Bell Island – Sept 9

Time to get real

Today was the second and final day of Targa School for Jacques Deshaises and I. For this, we awoke early and drove to Portugal Cove to catch the ferry over to Bell Island in the middle of Conception Bay.

Whereas yesterday focused on navigation and getting acquainted with each other in the car, today we drove our first real rally stage. Okay, well it was a practice stage, but it was a real closed stage with real marshals, real timing gear and many more things we’ll be encountering throughout our Targa Newfoundland adventure.

Jacques got a good feel for the car today and I’m starting to get the hang of calling out instructions from over in the right seat. Our equipment is all working and our red Kia racing suits arrived just after lunch time. There’s a lot going on in the car and, the faster we go, the more it seems like there is to do. A couple of times I told him to go right when I actually meant left, but during the rally I will have much better stage notes, which really seemed to help in the afternoon practice session.

Of course, there are real consequences in this event and little mistakes can quickly turn into big ones if you’re not careful as one of our fellow teams has already discovered. The Audi wagon took a long drive off a short cliff, landing nose first some 20 feet below the road after the driver miscalculated a corner. Fortunately, the father and son team from Ottawa are unhurt. However, with technical inspection set to being bright and early tomorrow morning, they’re either going to be up late rebuilding their entire front end, OR, they might just pack it in and go home.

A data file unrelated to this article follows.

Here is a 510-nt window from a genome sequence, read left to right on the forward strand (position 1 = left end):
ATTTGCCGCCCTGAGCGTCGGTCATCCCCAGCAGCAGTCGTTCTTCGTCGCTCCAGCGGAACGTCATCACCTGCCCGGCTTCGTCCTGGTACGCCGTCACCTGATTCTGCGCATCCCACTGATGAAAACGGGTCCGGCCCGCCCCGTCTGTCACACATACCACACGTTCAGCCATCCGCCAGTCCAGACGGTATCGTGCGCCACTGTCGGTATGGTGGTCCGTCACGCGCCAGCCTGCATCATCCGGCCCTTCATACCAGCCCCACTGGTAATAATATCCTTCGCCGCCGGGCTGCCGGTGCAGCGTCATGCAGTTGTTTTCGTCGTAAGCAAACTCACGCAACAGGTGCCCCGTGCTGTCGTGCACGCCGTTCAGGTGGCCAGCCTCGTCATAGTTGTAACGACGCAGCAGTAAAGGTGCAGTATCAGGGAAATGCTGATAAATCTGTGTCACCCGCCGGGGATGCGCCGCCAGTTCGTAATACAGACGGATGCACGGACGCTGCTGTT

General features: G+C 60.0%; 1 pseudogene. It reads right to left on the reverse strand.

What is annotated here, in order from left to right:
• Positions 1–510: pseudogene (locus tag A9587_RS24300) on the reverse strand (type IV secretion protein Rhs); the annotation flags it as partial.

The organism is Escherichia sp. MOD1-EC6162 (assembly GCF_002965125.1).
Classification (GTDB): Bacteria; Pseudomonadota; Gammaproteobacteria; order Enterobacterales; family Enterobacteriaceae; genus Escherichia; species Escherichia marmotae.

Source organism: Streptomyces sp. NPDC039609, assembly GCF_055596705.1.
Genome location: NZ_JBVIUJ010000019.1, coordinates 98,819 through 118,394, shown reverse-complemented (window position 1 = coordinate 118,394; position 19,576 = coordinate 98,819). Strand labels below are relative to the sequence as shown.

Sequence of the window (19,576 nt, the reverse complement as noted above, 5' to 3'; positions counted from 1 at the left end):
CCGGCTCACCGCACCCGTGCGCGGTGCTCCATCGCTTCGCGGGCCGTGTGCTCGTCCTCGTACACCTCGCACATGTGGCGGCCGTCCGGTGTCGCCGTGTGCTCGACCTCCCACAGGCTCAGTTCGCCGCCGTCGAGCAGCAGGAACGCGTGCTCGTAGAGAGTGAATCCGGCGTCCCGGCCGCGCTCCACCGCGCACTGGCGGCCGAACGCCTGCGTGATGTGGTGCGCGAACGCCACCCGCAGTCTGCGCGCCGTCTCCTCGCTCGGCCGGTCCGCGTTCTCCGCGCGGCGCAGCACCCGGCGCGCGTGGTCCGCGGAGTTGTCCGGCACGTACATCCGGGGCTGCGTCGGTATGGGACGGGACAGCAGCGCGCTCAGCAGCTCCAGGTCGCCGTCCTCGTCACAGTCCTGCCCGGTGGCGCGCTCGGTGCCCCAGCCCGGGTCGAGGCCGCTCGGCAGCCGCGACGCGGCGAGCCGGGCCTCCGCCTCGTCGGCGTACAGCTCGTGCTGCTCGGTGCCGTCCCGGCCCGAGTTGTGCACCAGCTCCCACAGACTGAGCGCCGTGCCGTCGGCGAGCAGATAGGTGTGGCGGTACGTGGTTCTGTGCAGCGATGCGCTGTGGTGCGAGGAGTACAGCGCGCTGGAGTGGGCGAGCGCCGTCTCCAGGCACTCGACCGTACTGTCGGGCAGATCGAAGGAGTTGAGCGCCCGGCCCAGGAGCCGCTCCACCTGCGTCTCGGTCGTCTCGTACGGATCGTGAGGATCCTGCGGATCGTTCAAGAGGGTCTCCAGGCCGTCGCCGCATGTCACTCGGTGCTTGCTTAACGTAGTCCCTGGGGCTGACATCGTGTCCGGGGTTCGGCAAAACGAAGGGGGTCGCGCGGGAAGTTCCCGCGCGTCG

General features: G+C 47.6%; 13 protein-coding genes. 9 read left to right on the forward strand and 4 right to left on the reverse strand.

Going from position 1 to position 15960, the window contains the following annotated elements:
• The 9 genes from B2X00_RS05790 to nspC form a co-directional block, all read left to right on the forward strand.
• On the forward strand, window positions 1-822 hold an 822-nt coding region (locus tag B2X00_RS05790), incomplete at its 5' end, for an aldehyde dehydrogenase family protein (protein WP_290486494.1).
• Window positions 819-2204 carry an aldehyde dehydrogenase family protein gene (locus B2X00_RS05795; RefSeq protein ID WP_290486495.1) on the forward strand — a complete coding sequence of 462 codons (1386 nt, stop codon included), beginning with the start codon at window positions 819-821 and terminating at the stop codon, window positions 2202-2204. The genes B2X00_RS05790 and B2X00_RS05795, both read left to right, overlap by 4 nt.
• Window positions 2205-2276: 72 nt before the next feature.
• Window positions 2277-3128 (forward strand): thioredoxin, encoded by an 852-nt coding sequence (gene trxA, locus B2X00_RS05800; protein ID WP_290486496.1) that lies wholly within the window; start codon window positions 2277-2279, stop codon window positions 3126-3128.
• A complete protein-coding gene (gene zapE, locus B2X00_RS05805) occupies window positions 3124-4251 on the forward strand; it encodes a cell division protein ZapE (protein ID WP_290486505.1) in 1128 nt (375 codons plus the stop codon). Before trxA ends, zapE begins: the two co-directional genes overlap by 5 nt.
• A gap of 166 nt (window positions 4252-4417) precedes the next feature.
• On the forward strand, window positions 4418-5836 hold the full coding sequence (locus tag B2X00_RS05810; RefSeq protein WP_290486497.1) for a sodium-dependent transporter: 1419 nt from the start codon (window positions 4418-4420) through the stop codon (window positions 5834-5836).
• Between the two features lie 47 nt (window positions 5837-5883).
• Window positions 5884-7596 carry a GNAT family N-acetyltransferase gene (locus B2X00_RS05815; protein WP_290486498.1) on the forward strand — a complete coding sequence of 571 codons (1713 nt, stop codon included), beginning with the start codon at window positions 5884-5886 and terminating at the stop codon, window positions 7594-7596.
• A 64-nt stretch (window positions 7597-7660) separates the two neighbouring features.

It’s unfortunate, really, as we all attended this school to help reduce the risk of something like this happening during the week. Their week may already be over, days before it even begins.

As for our team, we’re not overconfident and hope to stay that way. Our goals for the 2011 Targa Newfoundland remain the same: to arrive at the finish line on Friday in one piece, having completed all stages with as few mistakes as possible, and have fun doing it all. We’ll make like tortoise and bag a whole whack of hares.

[Originally published on Autonet.ca]

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